Menopause and Sex

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Menopause and sex facts

  • Although menopause may have some negative effects on sexual function, this is not always the case.
  • Each woman's experience of menopause is unique; not all women have the same symptoms or experience symptoms with the same degree of severity.
  • Decreases in estrogen levels after menopause can cause a decrease in libido.
  • Vaginal dryness is another symptom of menopause that can have an impact on sexual function.
  • Hormone therapy and water-soluble lubricants are two ways to help relieve vaginal dryness associated with menopause.
  • Other symptoms of menopause, like trouble sleeping and mood swings, can also interfere with enjoyment of sexual activity.

How does menopause affect sexual function?

Just as every women experiences menopause differently, women may or may not experience changes in sexual function after menopause. Since estrogen levels are lower after menopause, some women may notice that their libido, or sex drive, is decreased. Low estrogen levels can also lead to a decreased blood flow to the vagina, resulting in difficulty with lubrication or dryness that can make sexual intercourse less pleasant and painful for many women.

Not all women report negative changes in sexual function after menopause. For example, some women may find sex to be more enjoyable without the fear of pregnancy or without the potential stresses of having small children.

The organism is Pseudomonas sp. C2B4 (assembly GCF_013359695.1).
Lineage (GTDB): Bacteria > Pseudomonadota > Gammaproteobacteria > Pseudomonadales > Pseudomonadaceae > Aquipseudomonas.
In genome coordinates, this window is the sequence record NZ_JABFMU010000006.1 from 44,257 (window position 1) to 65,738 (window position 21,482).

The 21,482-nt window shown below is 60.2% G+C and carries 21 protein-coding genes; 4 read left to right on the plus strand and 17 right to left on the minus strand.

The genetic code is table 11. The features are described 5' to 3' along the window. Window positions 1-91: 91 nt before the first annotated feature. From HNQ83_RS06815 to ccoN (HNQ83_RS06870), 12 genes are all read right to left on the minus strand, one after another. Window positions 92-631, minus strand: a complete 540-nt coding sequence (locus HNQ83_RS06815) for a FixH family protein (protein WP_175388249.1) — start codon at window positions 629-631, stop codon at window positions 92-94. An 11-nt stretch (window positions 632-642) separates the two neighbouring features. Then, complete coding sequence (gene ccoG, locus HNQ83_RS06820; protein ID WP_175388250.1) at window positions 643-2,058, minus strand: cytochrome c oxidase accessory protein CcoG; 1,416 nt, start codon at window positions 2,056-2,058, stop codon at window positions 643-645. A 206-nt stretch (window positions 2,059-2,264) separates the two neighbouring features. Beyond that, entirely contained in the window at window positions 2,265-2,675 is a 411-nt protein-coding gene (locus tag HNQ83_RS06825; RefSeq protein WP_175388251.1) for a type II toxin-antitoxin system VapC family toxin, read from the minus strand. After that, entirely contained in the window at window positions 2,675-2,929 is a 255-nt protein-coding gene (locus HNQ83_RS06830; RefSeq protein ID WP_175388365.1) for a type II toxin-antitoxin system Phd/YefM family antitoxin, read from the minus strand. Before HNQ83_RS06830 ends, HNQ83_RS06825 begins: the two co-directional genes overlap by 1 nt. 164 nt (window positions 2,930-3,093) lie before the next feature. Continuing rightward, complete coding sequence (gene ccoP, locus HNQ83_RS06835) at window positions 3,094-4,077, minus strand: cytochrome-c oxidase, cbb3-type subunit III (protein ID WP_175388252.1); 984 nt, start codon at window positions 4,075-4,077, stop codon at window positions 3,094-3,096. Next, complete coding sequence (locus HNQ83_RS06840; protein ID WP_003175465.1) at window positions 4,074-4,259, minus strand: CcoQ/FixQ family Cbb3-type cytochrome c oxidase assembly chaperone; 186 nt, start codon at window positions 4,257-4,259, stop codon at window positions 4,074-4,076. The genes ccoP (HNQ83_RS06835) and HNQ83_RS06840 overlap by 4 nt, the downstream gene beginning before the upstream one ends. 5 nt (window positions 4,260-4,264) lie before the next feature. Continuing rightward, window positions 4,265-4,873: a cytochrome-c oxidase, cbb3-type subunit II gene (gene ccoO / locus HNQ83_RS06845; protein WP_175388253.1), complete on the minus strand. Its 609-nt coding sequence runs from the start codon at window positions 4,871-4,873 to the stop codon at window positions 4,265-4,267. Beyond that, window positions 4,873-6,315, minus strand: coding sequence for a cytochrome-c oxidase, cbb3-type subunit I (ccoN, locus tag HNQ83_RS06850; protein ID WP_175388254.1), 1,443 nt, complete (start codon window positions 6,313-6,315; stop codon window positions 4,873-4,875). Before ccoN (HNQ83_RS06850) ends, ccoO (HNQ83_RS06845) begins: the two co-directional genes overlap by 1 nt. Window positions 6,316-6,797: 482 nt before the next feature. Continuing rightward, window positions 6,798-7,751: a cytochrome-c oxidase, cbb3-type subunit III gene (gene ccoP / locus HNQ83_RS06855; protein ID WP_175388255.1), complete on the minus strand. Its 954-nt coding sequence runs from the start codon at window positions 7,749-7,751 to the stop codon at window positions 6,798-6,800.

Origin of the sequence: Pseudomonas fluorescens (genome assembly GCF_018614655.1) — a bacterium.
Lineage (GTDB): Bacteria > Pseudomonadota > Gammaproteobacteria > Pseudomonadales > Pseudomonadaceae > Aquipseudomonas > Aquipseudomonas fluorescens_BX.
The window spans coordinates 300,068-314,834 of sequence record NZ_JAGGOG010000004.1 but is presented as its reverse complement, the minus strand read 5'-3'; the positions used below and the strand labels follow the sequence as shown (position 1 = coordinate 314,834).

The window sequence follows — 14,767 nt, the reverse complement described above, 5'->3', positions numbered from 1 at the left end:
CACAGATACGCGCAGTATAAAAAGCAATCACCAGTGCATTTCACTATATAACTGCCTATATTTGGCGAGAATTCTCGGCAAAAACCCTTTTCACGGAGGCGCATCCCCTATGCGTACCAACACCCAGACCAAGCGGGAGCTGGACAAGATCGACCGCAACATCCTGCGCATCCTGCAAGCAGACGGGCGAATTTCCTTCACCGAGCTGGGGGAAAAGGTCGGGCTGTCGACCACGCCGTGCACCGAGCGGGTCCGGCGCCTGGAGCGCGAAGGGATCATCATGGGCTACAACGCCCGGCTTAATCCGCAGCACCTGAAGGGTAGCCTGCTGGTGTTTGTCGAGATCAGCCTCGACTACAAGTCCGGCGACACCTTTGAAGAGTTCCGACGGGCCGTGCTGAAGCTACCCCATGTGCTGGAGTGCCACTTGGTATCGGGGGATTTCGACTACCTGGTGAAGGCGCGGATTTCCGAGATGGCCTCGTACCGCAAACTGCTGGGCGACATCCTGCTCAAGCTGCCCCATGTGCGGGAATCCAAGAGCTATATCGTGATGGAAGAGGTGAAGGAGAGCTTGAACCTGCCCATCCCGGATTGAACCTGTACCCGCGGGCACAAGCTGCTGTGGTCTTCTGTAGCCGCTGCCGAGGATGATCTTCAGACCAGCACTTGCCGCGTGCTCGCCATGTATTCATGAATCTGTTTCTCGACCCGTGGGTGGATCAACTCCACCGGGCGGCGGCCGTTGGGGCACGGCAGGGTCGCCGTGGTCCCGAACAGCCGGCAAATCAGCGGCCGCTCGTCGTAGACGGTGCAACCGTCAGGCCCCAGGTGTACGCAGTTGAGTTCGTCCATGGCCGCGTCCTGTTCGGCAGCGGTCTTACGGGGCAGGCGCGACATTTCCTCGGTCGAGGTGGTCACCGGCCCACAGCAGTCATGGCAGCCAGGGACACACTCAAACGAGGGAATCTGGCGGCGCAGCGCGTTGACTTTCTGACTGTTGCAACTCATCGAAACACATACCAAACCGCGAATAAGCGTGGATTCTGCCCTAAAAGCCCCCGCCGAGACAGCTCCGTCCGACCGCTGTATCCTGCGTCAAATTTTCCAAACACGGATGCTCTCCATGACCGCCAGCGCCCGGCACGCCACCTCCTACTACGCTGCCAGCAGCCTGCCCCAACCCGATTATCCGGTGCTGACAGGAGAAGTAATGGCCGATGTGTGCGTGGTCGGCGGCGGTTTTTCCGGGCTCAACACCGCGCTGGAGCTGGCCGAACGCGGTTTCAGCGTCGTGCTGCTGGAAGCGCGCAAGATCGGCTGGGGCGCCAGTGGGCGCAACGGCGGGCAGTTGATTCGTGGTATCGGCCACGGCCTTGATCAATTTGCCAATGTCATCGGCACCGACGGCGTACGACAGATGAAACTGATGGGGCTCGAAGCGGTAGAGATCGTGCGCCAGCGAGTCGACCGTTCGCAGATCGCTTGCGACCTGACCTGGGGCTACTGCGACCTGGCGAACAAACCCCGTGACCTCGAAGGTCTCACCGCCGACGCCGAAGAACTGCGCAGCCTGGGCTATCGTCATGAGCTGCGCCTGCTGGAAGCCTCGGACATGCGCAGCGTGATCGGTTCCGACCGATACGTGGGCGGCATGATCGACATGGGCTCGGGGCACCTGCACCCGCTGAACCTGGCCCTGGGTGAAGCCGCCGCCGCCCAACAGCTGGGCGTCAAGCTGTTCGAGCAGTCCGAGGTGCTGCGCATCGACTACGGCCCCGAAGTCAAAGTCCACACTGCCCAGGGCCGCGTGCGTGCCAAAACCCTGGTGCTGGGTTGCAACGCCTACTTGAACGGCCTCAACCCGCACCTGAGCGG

Medically Reviewed by a Doctor on 5/30/2013

Patient Comments

Viewers share their comments

Menopause and Sex - Symptoms Question: What symptoms have you experienced during menopause that has affected your sexual function (for example, low libido, or painful intercourse)?
Menopause and Sex - Treatments Question: What treatments have you found helpful in resolving sexual issues and menopause?
Menopause and Sex - Improve Sexual Function Question: What other remedies or treatments have you found helpful in resolving sexual problems experienced during menopause?

Painful Intercourse and Menopause

Viewer Question: I heard that sexual intercourse becomes painful after menopause. Is this true? How can I prevent this from happening?

Doctor's Response: Just as the symptoms of menopause vary among women, the extent to which individual women experience these symptoms also varies. Because menopause is associated with decreased levels of estrogen, the lining of the vagina may become drier and thinner, often leading to burning, itching, or discomfort during sexual intercourse.


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